Two Minnesota House Republican leaders who were in Bemidji on Thursday to talk about upcoming legislative issues made a point to comment on Olson's work to draw more attention to the dock issue.
"As I travel the lakes ... I don't see a problem today," said Rep. Denny McNamara, R-Hastings, Republican whip and member of the House Environment and Natural Resources Committee. "Maybe you can tell me how many hot tubs and screened-in porches you've seen on people's docks in Lake Bemidji."
McNamara, saying he has a cabin in the Brainerd area, "I've never seen a hot tub or a screened-in porch on a dock. A lot of people have docks of different sizes and truly a dock allows them not to disturb the shoreline."
McNamara said he wasn't sure "we're looking for a problem that doesn't exist today. I just hope we move cautiously as we move down this road."
Neither McNamara nor House Minority Leader Marty Seifert, R-Marshall, said that they were aware the DNR had issued its decision the day earlier, but were hopeful that a ruling wouldn't put the DNR into the role of policing dock sizes.
"We're talking about restricting the platform at the end of a dock, but the reality is that 170 square feet would have the average shore station substantially larger than that, and we don't regulate that," McNamara said.
"We don't need to get in the face of everybody about every issue," he said. "The facts are not supporting that we should be going down this road."
"People have better things to do with their money than send somebody out with a tape measure to every lake cabin in the state," Seifert said. "I look at all the needs we have, that money can be used for filtering water and cleaning up our environment."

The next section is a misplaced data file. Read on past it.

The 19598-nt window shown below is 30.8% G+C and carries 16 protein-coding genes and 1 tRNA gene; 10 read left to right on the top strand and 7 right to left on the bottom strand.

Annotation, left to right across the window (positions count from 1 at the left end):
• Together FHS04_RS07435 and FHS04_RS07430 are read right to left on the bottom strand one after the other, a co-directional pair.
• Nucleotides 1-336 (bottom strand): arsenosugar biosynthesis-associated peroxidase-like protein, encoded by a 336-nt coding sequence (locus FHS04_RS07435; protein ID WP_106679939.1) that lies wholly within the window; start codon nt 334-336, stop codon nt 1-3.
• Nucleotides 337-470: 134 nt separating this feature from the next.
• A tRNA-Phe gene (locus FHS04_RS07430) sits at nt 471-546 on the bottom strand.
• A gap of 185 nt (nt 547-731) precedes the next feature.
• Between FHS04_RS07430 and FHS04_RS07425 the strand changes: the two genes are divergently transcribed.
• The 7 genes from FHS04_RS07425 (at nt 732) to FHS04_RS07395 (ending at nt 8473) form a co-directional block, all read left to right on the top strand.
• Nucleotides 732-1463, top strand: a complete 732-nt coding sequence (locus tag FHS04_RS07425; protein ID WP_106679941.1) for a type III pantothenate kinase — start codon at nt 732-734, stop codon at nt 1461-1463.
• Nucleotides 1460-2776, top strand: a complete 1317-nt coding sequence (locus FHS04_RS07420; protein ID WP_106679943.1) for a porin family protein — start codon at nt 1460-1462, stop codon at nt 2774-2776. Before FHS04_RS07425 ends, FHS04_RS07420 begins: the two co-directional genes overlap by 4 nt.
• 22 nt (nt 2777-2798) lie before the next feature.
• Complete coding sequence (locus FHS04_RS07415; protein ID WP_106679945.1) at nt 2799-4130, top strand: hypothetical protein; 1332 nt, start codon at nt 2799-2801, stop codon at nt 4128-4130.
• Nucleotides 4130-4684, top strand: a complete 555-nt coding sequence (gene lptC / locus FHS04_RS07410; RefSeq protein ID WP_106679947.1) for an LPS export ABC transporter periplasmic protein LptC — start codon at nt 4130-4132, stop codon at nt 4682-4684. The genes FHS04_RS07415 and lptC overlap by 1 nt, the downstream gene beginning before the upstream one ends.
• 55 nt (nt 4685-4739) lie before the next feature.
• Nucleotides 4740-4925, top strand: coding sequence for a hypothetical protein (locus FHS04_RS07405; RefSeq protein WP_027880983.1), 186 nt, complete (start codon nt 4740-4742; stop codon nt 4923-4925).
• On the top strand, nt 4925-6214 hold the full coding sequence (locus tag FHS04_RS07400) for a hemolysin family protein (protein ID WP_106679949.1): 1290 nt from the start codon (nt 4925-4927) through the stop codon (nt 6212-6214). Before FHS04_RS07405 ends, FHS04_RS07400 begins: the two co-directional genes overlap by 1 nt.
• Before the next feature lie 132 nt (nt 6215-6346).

Olson said she had hoped that partisanship wouldn't enter the issue, but alleged that it already had with the structure of public hearings held earlier this summer.
A bill by Rep. Larry Howes, R-Walker, mandated four public hearings on any proposed DNR rules, and one in Pequot Lakes was the only hearing in the Senate 4 district. It saw a half dozen GOP legislators and representatives of dock manufacturers and real estate agents, Olson said.
And she questioned the process, as the DNR skirted the formal rule-making process which allows citizens to petition to have the rules heard before an administrative law judge.
"It's really unfortunate that they have attempted to circumvent the normal process that would look into all aspects of how docks relate to the health of the lakes," Olson said. "The circumvented the process and implemented a very sweeping change."
From a political standpoint, Olson said she believes Republicans such as Seifert and McNamara "have miscalculated this issue. I think there are a few loud outspoken people who have taken positions that are really not supportable from a responsible lake management standpoint, and they're not supportable factually."
There are certain special interest groups, Olson said, "that it appears that certain Republicans are at-tempting to pander to with respect to this issue because they are not following the directives of the public in the public hearings that were held."
And, she said, "their positions are very much opposed by the general public."